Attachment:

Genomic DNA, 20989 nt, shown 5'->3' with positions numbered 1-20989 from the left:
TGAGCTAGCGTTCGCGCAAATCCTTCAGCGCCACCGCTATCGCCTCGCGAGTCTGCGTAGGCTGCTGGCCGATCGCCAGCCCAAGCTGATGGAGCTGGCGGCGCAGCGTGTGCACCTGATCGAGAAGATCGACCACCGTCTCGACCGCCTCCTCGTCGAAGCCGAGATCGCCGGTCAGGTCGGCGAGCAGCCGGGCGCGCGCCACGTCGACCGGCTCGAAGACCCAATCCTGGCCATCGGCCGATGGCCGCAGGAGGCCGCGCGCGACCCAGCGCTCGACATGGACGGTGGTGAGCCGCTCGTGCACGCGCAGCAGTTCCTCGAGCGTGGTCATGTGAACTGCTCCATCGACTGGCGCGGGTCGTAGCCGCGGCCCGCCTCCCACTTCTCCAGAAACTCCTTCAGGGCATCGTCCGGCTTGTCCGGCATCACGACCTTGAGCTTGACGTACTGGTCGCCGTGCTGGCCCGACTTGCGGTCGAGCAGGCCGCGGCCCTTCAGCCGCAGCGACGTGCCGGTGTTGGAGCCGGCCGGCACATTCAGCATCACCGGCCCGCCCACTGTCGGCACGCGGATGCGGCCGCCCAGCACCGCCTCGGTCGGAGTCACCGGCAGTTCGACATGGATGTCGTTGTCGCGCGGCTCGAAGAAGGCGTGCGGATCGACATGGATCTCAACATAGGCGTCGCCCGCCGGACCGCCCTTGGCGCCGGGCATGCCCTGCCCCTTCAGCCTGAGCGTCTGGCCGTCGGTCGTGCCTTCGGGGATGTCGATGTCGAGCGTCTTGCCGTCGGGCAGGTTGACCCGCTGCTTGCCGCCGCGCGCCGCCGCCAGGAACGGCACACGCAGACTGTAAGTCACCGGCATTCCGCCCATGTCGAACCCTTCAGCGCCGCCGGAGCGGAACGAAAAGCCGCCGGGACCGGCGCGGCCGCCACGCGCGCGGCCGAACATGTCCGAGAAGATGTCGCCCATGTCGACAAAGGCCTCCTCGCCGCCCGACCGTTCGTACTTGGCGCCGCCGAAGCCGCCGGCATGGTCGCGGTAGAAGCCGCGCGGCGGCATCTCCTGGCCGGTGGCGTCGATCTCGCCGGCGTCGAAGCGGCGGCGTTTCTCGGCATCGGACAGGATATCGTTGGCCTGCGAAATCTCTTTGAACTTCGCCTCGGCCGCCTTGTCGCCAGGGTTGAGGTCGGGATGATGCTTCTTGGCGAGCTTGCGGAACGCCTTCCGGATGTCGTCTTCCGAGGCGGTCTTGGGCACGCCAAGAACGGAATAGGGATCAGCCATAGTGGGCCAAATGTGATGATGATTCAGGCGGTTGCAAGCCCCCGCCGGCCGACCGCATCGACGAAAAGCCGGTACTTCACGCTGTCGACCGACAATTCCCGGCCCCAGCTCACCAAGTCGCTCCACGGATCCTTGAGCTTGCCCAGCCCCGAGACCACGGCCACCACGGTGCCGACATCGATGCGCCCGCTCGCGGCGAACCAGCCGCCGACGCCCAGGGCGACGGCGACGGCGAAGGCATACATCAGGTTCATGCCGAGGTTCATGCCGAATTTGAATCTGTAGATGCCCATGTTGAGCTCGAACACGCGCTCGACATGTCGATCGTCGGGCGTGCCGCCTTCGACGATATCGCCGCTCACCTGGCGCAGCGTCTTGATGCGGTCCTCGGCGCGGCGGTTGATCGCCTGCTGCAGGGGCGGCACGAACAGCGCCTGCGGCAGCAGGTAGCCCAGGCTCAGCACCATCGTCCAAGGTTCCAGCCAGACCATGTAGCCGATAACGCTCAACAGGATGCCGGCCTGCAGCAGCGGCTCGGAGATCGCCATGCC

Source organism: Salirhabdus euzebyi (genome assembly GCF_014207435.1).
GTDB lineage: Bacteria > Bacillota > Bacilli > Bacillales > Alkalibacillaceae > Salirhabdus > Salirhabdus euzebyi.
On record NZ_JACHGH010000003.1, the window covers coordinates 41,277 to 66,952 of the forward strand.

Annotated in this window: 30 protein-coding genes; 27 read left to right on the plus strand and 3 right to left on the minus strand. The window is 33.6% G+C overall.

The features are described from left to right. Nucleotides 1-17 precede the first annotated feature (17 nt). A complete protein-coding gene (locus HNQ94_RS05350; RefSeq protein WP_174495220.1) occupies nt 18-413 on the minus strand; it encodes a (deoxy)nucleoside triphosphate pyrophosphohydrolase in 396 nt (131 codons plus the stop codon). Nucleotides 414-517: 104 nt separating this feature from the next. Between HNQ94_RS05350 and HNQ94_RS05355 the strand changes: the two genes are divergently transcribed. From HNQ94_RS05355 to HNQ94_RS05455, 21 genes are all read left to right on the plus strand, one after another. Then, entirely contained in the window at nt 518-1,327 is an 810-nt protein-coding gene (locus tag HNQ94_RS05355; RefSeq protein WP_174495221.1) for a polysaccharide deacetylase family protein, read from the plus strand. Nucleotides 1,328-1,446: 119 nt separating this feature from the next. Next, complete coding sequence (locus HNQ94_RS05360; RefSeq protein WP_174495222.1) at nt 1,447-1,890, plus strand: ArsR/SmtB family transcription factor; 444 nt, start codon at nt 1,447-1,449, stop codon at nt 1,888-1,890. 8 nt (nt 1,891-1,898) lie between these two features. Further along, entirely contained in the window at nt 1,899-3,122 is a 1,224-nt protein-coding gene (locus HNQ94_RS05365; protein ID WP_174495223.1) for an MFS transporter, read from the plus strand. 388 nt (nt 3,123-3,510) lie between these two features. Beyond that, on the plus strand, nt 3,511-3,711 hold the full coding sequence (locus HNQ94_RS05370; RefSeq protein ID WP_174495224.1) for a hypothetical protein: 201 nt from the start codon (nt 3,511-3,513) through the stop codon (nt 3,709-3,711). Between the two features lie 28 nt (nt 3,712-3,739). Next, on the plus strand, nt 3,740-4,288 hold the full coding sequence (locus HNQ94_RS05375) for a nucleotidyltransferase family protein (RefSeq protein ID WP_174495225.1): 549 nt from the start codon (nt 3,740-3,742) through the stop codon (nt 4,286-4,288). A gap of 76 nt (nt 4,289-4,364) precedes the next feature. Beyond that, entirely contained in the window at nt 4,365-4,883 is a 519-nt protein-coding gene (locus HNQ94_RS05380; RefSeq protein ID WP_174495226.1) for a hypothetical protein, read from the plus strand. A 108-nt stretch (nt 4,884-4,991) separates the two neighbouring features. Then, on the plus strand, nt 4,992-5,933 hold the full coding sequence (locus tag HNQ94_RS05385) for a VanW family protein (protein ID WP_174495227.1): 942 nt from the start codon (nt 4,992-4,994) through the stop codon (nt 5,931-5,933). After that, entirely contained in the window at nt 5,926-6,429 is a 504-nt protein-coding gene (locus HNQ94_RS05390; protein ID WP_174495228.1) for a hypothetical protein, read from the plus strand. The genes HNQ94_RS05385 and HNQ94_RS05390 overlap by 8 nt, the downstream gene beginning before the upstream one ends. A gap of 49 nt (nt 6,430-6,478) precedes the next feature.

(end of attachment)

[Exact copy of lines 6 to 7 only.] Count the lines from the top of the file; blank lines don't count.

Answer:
Annotated in this window: 30 protein-coding genes; 27 read left to right on the plus strand and 3 right to left on the minus strand. The window is 33.6% G+C overall.

The features are described from left to right. Nucleotides 1-17 precede the first annotated feature (17 nt). A complete protein-coding gene (locus HNQ94_RS05350; RefSeq protein WP_174495220.1) occupies nt 18-413 on the minus strand; it encodes a (deoxy)nucleoside triphosphate pyrophosphohydrolase in 396 nt (131 codons plus the stop codon). Nucleotides 414-517: 104 nt separating this feature from the next. Between HNQ94_RS05350 and HNQ94_RS05355 the strand changes: the two genes are divergently transcribed. From HNQ94_RS05355 to HNQ94_RS05455, 21 genes are all read left to right on the plus strand, one after another. Then, entirely contained in the window at nt 518-1,327 is an 810-nt protein-coding gene (locus tag HNQ94_RS05355; RefSeq protein WP_174495221.1) for a polysaccharide deacetylase family protein, read from the plus strand. Nucleotides 1,328-1,446: 119 nt separating this feature from the next. Next, complete coding sequence (locus HNQ94_RS05360; RefSeq protein WP_174495222.1) at nt 1,447-1,890, plus strand: ArsR/SmtB family transcription factor; 444 nt, start codon at nt 1,447-1,449, stop codon at nt 1,888-1,890. 8 nt (nt 1,891-1,898) lie between these two features. Further along, entirely contained in the window at nt 1,899-3,122 is a 1,224-nt protein-coding gene (locus HNQ94_RS05365; protein ID WP_174495223.1) for an MFS transporter, read from the plus strand. 388 nt (nt 3,123-3,510) lie between these two features. Beyond that, on the plus strand, nt 3,511-3,711 hold the full coding sequence (locus HNQ94_RS05370; RefSeq protein ID WP_174495224.1) for a hypothetical protein: 201 nt from the start codon (nt 3,511-3,513) through the stop codon (nt 3,709-3,711). Between the two features lie 28 nt (nt 3,712-3,739). Next, on the plus strand, nt 3,740-4,288 hold the full coding sequence (locus HNQ94_RS05375) for a nucleotidyltransferase family protein (RefSeq protein ID WP_174495225.1): 549 nt from the start codon (nt 3,740-3,742) through the stop codon (nt 4,286-4,288). A gap of 76 nt (nt 4,289-4,364) precedes the next feature. Beyond that, entirely contained in the window at nt 4,365-4,883 is a 519-nt protein-coding gene (locus HNQ94_RS05380; RefSeq protein ID WP_174495226.1) for a hypothetical protein, read from the plus strand. A 108-nt stretch (nt 4,884-4,991) separates the two neighbouring features. Then, on the plus strand, nt 4,992-5,933 hold the full coding sequence (locus tag HNQ94_RS05385) for a VanW family protein (protein ID WP_174495227.1): 942 nt from the start codon (nt 4,992-4,994) through the stop codon (nt 5,931-5,933). After that, entirely contained in the window at nt 5,926-6,429 is a 504-nt protein-coding gene (locus HNQ94_RS05390; protein ID WP_174495228.1) for a hypothetical protein, read from the plus strand. The genes HNQ94_RS05385 and HNQ94_RS05390 overlap by 8 nt, the downstream gene beginning before the upstream one ends. A gap of 49 nt (nt 6,430-6,478) precedes the next feature.